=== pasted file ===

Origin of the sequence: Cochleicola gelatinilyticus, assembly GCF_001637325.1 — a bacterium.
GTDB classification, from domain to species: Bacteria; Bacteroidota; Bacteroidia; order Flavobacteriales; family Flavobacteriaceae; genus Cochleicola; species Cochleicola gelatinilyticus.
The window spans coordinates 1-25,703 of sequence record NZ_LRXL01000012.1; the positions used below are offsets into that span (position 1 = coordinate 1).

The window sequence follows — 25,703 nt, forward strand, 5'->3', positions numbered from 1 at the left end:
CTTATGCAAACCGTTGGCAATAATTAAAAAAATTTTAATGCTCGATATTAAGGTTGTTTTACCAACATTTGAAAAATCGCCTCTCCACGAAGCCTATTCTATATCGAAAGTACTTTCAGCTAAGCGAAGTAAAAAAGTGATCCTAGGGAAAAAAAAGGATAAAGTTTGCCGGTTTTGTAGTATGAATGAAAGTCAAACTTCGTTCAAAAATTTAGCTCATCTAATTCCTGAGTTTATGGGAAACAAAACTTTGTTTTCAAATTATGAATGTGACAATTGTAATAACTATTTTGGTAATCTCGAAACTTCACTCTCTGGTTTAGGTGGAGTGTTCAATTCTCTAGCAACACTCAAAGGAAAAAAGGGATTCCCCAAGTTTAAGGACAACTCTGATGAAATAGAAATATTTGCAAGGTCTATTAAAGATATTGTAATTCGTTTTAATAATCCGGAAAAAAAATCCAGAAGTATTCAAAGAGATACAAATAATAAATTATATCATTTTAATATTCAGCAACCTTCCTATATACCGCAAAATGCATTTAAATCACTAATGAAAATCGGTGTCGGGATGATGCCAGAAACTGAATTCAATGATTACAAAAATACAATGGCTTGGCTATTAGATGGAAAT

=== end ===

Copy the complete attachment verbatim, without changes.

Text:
Origin of the sequence: Cochleicola gelatinilyticus, assembly GCF_001637325.1 — a bacterium.
GTDB classification, from domain to species: Bacteria; Bacteroidota; Bacteroidia; order Flavobacteriales; family Flavobacteriaceae; genus Cochleicola; species Cochleicola gelatinilyticus.
The window spans coordinates 1-25,703 of sequence record NZ_LRXL01000012.1; the positions used below are offsets into that span (position 1 = coordinate 1).

The window sequence follows — 25,703 nt, forward strand, 5'->3', positions numbered from 1 at the left end:
CTTATGCAAACCGTTGGCAATAATTAAAAAAATTTTAATGCTCGATATTAAGGTTGTTTTACCAACATTTGAAAAATCGCCTCTCCACGAAGCCTATTCTATATCGAAAGTACTTTCAGCTAAGCGAAGTAAAAAAGTGATCCTAGGGAAAAAAAAGGATAAAGTTTGCCGGTTTTGTAGTATGAATGAAAGTCAAACTTCGTTCAAAAATTTAGCTCATCTAATTCCTGAGTTTATGGGAAACAAAACTTTGTTTTCAAATTATGAATGTGACAATTGTAATAACTATTTTGGTAATCTCGAAACTTCACTCTCTGGTTTAGGTGGAGTGTTCAATTCTCTAGCAACACTCAAAGGAAAAAAGGGATTCCCCAAGTTTAAGGACAACTCTGATGAAATAGAAATATTTGCAAGGTCTATTAAAGATATTGTAATTCGTTTTAATAATCCGGAAAAAAAATCCAGAAGTATTCAAAGAGATACAAATAATAAATTATATCATTTTAATATTCAGCAACCTTCCTATATACCGCAAAATGCATTTAAATCACTAATGAAAATCGGTGTCGGGATGATGCCAGAAACTGAATTCAATGATTACAAAAATACAATGGCTTGGCTATTAGATGGAAAT